Re: Web Scripting Languages (was: Re: two-way communication in html)

Mike Meyer (
Mon, 6 Mar 1995 11:36:44 +0500

> One element of modern application programs that has so far pretty much been
> neglected in Web client development is the integrated scripting language. I
> see at least 3 uses for a Web scripting language:

Not all that neglected. See for the
manual to one such interface.

> 1) Building extensions for current browsers;

Yup; this is the thing that's been most exploited. The hotlist and
print interfaces have been replaced by invocation of scripts. I have
scripts to interact with other HTML display mechanisms, add entries to
pages, interact with editors, etc. Other people have scripts to post
news: followups, and there's probably things happening that nobody
involved thought of.

> 2) A secure substitute for other CGI scripting languages; and

We haven't done much of that; the faciities that would allow servers
to invoke scripts weren't put in place.

> 3) Adding intelligent agent capabilities to the Web.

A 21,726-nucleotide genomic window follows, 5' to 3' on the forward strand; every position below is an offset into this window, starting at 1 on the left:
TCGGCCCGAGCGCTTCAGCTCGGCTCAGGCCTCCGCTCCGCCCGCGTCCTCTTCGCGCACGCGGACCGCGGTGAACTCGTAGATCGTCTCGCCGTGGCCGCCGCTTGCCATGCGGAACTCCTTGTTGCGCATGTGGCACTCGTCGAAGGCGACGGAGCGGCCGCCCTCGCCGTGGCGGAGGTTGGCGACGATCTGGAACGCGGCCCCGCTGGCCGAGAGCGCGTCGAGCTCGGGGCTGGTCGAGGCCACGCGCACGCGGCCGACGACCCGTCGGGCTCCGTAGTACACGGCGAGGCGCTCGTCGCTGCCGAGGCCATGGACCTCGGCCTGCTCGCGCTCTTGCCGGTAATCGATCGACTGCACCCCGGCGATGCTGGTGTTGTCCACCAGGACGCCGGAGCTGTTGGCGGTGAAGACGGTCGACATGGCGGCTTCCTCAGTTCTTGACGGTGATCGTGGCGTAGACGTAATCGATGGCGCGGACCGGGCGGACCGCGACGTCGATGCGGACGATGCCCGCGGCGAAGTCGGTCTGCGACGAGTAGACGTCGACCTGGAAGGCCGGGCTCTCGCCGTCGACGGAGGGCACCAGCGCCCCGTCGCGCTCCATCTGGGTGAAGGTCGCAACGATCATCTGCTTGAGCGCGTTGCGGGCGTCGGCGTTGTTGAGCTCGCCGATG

We've talked a bit about this. For a lot of the things suggested, the
scripts don't belong in a the browser, as you don't really need - or
even want - a GUI active while this is going on. Libraries to provide
high-level WWW facilities to other languages provide the same
functionality, without having to start a fairly large application to
get to them.

> Intelligent Web agents would:
> i) Be able to walk the Web on their own (travel from machine to machine);

Robots or spiders, which have already been written using library
facilities as discussed above.

> If the URL "" did not exist, no agent
> could enter that Web. If agents are permitted entry, capability (iii) along
> with constraints (a)-(d) should enable each site to formulate an appropriate
> policy for agent execution. "Spiders" could really walk the Web...

Why not use the existing protocols for robots?

> I suggest the name "Spider" for this Safe-Tcl extension.

That name is already in use as an alias for web-wondering robots.